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How to Form a Topic
A topic is a general inquiry you are interested in answering. It is not a statement, but a question.
Examples: How do gender expectations influence what hobbies we develop? How does social media impact the American perception of genderqueer identities? Why are women at a greater risk of sexual violence and exploitation?
Steps to formulate a topic:
Read your assignment and note any requirements.
- Is there a required page length?
- How many sources do you need?
- Does the paper have to be in a specific format like APA?
- Are there any listed goals for the topic, such as synthesizing different opinions, or applying a theory to a real-life example?
Formulate a general idea.
- Look at your syllabus or course schedule for broad topic ideas.
- Think about reading assignments or class lectures that you found interesting.
- Talk with your professor or a librarian.
- Check out social media and see what has been trending that is related to your course.
- Read and watch the news to see if there is anything going on related to your course.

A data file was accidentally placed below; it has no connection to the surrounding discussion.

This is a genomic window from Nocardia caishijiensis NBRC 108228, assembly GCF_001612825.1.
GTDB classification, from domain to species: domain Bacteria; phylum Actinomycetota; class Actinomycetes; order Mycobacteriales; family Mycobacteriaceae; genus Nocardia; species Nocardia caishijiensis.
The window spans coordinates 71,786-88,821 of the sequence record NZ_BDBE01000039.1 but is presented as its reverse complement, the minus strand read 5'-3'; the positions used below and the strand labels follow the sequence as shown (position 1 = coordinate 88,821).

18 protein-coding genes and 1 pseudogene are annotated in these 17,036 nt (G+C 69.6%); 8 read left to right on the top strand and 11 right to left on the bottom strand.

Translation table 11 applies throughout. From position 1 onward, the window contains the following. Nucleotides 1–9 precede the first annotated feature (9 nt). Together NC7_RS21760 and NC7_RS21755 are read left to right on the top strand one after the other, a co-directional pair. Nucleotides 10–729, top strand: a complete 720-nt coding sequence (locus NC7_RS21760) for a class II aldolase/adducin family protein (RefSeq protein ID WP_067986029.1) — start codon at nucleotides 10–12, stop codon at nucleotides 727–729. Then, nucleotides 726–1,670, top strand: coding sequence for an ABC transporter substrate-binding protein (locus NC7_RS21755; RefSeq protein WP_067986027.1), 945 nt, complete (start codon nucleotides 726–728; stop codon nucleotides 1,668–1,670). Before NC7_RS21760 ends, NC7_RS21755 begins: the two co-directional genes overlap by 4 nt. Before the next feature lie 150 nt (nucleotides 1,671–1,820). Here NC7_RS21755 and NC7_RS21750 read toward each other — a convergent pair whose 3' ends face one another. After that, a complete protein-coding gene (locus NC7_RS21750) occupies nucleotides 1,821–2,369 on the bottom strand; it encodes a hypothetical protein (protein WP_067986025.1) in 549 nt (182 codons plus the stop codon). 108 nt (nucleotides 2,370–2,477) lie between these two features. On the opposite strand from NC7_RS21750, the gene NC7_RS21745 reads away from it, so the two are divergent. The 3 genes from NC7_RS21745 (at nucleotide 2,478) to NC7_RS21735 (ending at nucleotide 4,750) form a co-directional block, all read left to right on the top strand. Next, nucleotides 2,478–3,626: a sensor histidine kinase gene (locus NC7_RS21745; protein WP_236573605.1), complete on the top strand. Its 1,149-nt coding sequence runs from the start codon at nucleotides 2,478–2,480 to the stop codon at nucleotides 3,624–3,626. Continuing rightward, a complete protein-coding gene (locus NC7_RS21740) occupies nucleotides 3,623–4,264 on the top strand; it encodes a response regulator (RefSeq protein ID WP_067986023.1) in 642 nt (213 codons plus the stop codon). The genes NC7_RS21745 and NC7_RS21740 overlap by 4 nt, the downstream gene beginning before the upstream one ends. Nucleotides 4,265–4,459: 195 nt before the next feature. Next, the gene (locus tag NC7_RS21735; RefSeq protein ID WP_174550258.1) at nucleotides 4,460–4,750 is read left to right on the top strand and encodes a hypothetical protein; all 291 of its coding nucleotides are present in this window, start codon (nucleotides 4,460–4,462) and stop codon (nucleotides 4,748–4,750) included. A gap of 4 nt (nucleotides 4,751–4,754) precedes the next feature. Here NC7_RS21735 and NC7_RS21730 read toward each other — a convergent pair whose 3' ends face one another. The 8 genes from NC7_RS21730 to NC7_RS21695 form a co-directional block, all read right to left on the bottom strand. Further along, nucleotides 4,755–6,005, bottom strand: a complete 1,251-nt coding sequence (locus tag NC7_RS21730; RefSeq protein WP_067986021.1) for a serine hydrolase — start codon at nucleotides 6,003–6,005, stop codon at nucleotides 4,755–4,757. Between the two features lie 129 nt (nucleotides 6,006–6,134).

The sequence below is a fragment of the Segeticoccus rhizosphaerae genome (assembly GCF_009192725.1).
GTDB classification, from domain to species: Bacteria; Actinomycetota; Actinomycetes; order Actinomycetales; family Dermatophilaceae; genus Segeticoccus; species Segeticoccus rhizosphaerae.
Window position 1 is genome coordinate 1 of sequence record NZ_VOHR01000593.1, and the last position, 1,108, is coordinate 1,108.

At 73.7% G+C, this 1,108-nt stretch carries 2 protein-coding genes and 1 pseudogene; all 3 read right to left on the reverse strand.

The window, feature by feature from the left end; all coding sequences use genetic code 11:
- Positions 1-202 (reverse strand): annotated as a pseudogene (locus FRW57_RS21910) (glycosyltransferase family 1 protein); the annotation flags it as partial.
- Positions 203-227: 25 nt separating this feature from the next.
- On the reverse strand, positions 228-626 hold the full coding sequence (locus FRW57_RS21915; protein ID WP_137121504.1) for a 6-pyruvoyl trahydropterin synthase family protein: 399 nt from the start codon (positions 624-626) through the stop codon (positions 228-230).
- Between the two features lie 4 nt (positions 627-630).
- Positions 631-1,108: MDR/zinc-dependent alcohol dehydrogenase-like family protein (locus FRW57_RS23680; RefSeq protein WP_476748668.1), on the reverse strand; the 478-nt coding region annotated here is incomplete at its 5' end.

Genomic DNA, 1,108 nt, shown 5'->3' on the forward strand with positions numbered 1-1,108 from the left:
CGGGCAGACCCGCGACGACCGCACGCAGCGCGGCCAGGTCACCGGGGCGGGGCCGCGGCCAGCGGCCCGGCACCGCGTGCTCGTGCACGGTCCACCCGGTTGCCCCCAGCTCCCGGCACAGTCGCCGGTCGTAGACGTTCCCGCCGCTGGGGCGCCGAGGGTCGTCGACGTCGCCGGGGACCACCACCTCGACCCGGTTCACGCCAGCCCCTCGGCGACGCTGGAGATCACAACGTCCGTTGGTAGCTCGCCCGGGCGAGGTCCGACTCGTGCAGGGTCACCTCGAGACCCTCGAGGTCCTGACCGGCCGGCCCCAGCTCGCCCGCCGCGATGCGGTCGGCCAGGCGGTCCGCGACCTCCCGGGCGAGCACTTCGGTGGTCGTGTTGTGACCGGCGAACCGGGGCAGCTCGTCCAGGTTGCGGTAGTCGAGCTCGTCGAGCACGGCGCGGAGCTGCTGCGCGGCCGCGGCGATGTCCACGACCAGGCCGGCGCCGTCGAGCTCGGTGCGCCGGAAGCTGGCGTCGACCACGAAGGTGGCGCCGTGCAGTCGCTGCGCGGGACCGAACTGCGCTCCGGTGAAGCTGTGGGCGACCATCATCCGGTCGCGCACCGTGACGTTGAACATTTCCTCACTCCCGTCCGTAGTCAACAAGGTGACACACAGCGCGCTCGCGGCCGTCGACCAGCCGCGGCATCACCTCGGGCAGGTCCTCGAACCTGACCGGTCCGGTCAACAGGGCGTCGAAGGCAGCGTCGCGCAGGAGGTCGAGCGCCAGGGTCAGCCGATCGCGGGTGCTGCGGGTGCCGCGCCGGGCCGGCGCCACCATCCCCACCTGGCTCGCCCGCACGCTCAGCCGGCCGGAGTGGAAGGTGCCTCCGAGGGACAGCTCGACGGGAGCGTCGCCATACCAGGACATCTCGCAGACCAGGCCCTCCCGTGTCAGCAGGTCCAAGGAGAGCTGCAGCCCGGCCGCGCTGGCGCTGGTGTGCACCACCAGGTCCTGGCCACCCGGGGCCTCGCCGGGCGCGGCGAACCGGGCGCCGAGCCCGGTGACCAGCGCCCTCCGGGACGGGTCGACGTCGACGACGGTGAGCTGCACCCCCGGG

Do some background research on your general idea.
- Read an encyclopedia entry.
- See what your course notes and textbook say about the subject.
- Google it.
Mind map it.
- Video on how to do a mind map.
Write out your topic question & reread the assignment criteria.
- Can you answer your question well in the number of pages required?
- Does your topic still meet the requirements of the paper? Ex: is the question still about the sociology of gender studies and women?
- Is the topic too narrow to find research?
Resources - Background Information
Credo Reference E-Book Collection
Reference e-books on a wide range of topics. Sources include dictionaries, encyclopedias, Key Concepts and Key Thinkers, handbooks, atlases, and more. Search by keyword or browse titles by topic.
Gale Virtual Reference Library
Over 1200 cross-searchable reference e-books on a wide variety of subjects.